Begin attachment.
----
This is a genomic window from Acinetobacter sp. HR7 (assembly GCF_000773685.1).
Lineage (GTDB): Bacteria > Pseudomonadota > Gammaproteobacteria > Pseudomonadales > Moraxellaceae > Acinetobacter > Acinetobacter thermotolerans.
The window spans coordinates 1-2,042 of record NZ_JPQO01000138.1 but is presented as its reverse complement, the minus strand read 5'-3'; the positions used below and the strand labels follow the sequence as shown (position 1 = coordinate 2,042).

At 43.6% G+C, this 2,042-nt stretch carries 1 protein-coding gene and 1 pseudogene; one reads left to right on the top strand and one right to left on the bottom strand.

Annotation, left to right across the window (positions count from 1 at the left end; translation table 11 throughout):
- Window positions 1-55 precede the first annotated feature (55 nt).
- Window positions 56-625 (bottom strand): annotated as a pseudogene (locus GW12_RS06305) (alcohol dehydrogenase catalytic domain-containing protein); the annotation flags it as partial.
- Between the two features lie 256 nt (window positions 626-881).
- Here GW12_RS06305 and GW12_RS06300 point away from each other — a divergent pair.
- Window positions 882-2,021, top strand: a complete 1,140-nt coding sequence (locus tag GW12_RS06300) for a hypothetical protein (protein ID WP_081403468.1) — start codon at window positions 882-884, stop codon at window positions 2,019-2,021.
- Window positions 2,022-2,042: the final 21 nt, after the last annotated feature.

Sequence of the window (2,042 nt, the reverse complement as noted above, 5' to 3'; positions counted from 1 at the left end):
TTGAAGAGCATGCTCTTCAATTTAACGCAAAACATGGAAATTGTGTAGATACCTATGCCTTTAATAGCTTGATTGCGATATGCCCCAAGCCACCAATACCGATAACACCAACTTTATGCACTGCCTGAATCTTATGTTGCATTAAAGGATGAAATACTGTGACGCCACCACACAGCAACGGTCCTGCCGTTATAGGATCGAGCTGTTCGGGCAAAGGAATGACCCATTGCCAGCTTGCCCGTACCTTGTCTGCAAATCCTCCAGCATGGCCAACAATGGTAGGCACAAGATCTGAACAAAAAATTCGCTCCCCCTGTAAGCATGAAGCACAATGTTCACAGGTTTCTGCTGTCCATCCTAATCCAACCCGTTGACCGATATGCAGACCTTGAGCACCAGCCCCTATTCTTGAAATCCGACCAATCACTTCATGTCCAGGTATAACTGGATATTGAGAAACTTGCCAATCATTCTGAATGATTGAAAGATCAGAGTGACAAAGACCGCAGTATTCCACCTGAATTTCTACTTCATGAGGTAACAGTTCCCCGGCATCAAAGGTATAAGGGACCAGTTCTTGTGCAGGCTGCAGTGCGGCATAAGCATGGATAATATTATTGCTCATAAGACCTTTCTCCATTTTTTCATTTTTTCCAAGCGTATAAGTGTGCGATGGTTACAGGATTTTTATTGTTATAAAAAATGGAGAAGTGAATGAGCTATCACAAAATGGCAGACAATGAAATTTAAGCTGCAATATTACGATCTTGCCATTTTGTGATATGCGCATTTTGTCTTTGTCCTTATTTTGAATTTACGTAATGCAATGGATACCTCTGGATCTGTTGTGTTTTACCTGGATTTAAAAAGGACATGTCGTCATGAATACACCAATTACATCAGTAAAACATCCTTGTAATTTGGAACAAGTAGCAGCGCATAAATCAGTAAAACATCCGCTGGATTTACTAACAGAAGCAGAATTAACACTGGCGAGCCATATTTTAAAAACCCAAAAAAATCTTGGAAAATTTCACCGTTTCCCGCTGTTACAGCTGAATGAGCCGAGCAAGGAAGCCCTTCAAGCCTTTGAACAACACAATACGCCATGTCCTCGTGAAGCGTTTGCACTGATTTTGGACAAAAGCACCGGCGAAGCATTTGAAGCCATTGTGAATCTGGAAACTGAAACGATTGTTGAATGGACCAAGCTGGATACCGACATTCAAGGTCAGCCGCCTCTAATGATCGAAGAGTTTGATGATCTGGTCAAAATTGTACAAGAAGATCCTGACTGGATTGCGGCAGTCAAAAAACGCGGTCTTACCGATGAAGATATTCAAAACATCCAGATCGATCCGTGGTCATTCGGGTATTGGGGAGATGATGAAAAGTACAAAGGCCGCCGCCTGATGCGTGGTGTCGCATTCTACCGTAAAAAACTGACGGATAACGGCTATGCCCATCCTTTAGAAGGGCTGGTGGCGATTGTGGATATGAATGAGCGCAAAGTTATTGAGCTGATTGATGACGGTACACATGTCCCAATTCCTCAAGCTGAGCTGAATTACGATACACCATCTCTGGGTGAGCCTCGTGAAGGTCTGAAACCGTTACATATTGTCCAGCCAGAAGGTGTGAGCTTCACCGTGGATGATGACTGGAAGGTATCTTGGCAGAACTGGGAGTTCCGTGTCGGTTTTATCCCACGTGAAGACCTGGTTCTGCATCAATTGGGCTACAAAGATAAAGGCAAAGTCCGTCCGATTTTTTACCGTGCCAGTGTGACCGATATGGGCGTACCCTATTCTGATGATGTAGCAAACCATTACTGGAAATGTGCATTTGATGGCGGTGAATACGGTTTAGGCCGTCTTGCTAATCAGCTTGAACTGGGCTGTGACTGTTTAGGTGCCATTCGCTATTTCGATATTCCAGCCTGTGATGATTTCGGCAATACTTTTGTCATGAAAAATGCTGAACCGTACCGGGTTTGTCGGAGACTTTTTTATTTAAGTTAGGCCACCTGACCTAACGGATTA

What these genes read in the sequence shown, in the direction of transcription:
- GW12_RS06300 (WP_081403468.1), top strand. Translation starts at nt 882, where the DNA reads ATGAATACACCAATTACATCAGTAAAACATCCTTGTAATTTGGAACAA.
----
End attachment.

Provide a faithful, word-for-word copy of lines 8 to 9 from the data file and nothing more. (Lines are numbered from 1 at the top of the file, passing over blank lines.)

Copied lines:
- Between the two features lie 256 nt (window positions 626-881).
- Here GW12_RS06305 and GW12_RS06300 point away from each other — a divergent pair.